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PREETI JABBAL: What significant changes have you seen in India-Australia engagement since taking up your position as Consul General?
MANIKA JAIN: The energy, security and renewable energy dialogues have been good and the relationships there are robust. The defence arrangement has further deepened and widened between the two nations and we now have more military exercises on naval vessels. Movement is also strong in strategic space and intelligence sharing. Solar alliances are another area where we have moved ahead. We are also forging mutual relationships in culture, education, agriculture and sports through ministerial visits, delegations and memoranda of understanding. Besides trade and economics, where progress may not be as visible as expected, the engagement is improving in almost all other sectors.
PJ: How much of your ‘to do’ list have you been able to accomplish? What was left unfinished?
MJ: Diplomacy by nature is not that quantitative and our goals are more intangible. I will be satisfied to say that as a team, we have been able to establish better accessibility at the Consulate. When I started, I was told that only a limited number of people approached the Consul or exchanged ideas and feedback, whereas now we engage with a large cross-section of people. The feedback and engagement helps us to understand the needs of the community and the wider community remains on our radar. Previously, the Indian cultural space was limited to the diaspora community. We have now been able to take the dialogue, performances etc. out to the mainstream. On the other hand, I feel we could have done a lot more in the improvement of economics and trade. I am not very happy with the progress there.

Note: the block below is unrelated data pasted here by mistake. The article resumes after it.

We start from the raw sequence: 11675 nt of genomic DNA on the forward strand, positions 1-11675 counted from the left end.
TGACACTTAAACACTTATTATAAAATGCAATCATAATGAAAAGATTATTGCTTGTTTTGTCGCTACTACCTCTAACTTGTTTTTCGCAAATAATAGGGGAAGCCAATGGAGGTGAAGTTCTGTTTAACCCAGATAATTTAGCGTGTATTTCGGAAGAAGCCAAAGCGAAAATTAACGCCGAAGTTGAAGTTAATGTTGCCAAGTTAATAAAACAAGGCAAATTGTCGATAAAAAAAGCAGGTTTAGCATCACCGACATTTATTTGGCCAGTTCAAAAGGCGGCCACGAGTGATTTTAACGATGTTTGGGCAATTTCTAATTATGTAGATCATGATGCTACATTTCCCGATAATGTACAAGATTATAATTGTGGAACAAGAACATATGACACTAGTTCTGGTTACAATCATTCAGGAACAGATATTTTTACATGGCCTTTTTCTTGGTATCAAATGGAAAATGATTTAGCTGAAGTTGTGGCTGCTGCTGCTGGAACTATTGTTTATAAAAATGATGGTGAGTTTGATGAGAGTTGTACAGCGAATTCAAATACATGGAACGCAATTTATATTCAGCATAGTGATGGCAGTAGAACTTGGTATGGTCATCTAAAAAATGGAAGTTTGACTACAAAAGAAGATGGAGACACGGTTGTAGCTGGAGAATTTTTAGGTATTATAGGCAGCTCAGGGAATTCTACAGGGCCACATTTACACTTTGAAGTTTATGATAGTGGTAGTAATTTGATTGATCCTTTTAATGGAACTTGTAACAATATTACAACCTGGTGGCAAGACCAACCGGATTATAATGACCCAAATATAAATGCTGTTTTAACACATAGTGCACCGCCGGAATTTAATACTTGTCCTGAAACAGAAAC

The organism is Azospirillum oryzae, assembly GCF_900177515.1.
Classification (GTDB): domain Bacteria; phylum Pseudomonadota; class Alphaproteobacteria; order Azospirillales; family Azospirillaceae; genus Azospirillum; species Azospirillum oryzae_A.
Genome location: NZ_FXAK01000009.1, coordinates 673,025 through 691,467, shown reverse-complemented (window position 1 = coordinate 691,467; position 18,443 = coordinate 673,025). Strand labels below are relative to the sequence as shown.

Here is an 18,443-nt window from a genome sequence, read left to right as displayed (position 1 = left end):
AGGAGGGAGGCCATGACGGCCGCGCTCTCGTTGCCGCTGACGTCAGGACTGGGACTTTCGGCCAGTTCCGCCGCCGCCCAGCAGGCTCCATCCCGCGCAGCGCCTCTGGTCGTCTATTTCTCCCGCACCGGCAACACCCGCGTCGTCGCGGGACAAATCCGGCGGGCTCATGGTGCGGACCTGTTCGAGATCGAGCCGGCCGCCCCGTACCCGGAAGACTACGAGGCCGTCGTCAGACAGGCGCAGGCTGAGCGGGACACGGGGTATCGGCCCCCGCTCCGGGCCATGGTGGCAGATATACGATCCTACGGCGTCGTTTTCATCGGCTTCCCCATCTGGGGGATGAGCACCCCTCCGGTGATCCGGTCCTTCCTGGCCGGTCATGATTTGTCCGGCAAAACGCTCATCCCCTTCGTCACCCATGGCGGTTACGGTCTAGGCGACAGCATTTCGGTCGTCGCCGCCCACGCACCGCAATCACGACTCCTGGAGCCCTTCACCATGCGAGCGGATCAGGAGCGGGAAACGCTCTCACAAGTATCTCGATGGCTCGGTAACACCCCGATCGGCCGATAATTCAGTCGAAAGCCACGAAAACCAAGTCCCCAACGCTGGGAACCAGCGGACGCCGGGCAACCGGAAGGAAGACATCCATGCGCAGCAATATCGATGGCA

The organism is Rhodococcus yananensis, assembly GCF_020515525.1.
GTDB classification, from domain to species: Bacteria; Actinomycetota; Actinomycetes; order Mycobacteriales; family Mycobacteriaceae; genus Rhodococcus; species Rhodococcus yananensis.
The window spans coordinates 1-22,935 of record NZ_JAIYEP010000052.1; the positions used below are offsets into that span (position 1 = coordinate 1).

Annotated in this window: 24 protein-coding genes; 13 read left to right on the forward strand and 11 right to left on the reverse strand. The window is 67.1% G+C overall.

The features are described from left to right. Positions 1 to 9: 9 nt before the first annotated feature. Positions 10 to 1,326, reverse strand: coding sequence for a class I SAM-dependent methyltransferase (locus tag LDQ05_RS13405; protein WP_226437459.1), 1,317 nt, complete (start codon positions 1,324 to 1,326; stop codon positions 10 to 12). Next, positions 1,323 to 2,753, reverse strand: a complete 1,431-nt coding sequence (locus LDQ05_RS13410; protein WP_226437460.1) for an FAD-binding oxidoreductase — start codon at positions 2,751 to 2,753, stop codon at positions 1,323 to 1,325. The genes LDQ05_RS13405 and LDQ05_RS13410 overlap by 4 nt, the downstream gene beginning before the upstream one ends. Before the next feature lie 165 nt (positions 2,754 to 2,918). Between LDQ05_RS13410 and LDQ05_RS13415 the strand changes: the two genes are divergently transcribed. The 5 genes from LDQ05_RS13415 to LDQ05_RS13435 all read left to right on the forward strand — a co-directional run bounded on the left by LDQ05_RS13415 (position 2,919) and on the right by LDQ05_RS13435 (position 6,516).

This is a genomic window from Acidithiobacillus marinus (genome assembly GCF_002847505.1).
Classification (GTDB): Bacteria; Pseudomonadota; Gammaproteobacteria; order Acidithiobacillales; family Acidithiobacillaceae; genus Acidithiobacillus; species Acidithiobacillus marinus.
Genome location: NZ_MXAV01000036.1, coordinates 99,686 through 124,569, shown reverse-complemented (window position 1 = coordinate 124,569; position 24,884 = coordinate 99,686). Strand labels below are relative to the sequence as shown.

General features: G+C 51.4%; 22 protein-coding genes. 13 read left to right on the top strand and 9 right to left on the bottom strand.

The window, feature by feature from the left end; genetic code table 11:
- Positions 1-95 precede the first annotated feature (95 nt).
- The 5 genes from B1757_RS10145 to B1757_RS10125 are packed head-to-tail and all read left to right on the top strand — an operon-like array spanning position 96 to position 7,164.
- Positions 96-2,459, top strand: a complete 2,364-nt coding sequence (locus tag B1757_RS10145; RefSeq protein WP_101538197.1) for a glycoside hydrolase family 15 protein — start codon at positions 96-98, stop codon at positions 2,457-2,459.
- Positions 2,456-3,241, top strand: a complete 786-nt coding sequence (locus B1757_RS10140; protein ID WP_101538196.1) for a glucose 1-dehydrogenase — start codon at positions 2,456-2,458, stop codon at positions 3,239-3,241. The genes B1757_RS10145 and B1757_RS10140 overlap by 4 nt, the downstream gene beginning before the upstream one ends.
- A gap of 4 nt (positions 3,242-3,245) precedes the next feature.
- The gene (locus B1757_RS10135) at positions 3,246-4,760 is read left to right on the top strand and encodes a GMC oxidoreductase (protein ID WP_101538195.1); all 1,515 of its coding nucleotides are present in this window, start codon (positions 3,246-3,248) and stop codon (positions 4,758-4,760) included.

PJ: During your welcome interview in 2013, you pointed out that trade with India was 1/8th of the total trade in Victoria. How has that situation progressed over time?
MJ: The trade figures that I mentioned earlier were specifically related to trading in merchandise and they don’t seem have progressed much. My stay here has made me understand that the potential is more for trade in services rather than merchandise. For example, the Education and Tourism sectors have progressed quite satisfactorily in Victoria. In 2016, the number of students from India was 34,347. The 2017, the figures are yet to be released but, according to guestimate, there has been a definite increase as enrolments are consistently rising in high numbers.
In 2008-2010, when the graph was high, students were enrolling largely in vocational sectors but the current trend is of increased enrolments in all sectors in Victoria, especially in universities.